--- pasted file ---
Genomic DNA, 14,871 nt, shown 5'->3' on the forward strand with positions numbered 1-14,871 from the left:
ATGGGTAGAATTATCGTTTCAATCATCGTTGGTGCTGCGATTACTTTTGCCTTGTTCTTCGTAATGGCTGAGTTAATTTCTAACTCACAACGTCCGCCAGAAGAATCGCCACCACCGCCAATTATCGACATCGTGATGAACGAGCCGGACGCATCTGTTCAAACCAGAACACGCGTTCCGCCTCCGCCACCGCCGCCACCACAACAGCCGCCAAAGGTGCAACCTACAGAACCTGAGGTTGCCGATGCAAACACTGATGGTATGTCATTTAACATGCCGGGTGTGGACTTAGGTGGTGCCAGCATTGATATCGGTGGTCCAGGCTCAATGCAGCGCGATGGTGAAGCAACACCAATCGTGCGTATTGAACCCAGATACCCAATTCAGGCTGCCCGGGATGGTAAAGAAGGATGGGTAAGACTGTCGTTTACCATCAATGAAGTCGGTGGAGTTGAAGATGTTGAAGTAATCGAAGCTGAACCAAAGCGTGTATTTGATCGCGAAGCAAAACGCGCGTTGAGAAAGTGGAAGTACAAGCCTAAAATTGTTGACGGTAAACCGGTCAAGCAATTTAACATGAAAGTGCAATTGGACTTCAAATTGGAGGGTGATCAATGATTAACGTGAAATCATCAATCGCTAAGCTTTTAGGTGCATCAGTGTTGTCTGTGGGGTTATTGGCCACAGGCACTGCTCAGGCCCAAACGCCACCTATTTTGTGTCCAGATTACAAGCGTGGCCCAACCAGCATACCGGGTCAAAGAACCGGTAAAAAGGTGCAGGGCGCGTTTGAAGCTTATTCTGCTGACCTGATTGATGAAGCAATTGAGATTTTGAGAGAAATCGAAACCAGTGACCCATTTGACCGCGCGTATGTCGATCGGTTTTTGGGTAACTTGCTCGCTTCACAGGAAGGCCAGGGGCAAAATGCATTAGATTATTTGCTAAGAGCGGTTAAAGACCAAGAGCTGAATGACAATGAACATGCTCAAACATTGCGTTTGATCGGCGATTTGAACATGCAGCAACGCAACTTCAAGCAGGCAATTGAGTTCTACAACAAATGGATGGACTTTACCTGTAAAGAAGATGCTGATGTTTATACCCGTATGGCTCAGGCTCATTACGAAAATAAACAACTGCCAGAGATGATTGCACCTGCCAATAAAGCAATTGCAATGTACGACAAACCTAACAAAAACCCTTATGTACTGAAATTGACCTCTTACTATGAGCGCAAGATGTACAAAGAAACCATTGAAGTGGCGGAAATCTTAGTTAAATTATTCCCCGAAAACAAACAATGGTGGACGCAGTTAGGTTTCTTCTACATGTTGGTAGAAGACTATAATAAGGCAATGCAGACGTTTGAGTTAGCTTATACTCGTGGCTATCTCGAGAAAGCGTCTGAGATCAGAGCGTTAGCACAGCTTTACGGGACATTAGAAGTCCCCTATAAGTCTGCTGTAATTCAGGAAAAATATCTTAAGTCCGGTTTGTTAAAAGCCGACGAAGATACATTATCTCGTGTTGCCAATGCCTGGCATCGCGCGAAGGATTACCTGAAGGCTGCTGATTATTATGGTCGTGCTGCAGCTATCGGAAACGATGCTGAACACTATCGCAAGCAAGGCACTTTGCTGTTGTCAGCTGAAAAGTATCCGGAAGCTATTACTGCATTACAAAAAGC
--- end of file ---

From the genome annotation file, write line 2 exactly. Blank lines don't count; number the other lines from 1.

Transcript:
ATGGGTAGAATTATCGTTTCAATCATCGTTGGTGCTGCGATTACTTTTGCCTTGTTCTTCGTAATGGCTGAGTTAATTTCTAACTCACAACGTCCGCCAGAAGAATCGCCACCACCGCCAATTATCGACATCGTGATGAACGAGCCGGACGCATCTGTTCAAACCAGAACACGCGTTCCGCCTCCGCCACCGCCGCCACCACAACAGCCGCCAAAGGTGCAACCTACAGAACCTGAGGTTGCCGATGCAAACACTGATGGTATGTCATTTAACATGCCGGGTGTGGACTTAGGTGGTGCCAGCATTGATATCGGTGGTCCAGGCTCAATGCAGCGCGATGGTGAAGCAACACCAATCGTGCGTATTGAACCCAGATACCCAATTCAGGCTGCCCGGGATGGTAAAGAAGGATGGGTAAGACTGTCGTTTACCATCAATGAAGTCGGTGGAGTTGAAGATGTTGAAGTAATCGAAGCTGAACCAAAGCGTGTATTTGATCGCGAAGCAAAACGCGCGTTGAGAAAGTGGAAGTACAAGCCTAAAATTGTTGACGGTAAACCGGTCAAGCAATTTAACATGAAAGTGCAATTGGACTTCAAATTGGAGGGTGATCAATGATTAACGTGAAATCATCAATCGCTAAGCTTTTAGGTGCATCAGTGTTGTCTGTGGGGTTATTGGCCACAGGCACTGCTCAGGCCCAAACGCCACCTATTTTGTGTCCAGATTACAAGCGTGGCCCAACCAGCATACCGGGTCAAAGAACCGGTAAAAAGGTGCAGGGCGCGTTTGAAGCTTATTCTGCTGACCTGATTGATGAAGCAATTGAGATTTTGAGAGAAATCGAAACCAGTGACCCATTTGACCGCGCGTATGTCGATCGGTTTTTGGGTAACTTGCTCGCTTCACAGGAAGGCCAGGGGCAAAATGCATTAGATTATTTGCTAAGAGCGGTTAAAGACCAAGAGCTGAATGACAATGAACATGCTCAAACATTGCGTTTGATCGGCGATTTGAACATGCAGCAACGCAACTTCAAGCAGGCAATTGAGTTCTACAACAAATGGATGGACTTTACCTGTAAAGAAGATGCTGATGTTTATACCCGTATGGCTCAGGCTCATTACGAAAATAAACAACTGCCAGAGATGATTGCACCTGCCAATAAAGCAATTGCAATGTACGACAAACCTAACAAAAACCCTTATGTACTGAAATTGACCTCTTACTATGAGCGCAAGATGTACAAAGAAACCATTGAAGTGGCGGAAATCTTAGTTAAATTATTCCCCGAAAACAAACAATGGTGGACGCAGTTAGGTTTCTTCTACATGTTGGTAGAAGACTATAATAAGGCAATGCAGACGTTTGAGTTAGCTTATACTCGTGGCTATCTCGAGAAAGCGTCTGAGATCAGAGCGTTAGCACAGCTTTACGGGACATTAGAAGTCCCCTATAAGTCTGCTGTAATTCAGGAAAAATATCTTAAGTCCGGTTTGTTAAAAGCCGACGAAGATACATTATCTCGTGTTGCCAATGCCTGGCATCGCGCGAAGGATTACCTGAAGGCTGCTGATTATTATGGTCGTGCTGCAGCTATCGGAAACGATGCTGAACACTATCGCAAGCAAGGCACTTTGCTGTTGTCAGCTGAAAAGTATCCGGAAGCTATTACTGCATTACAAAAAGC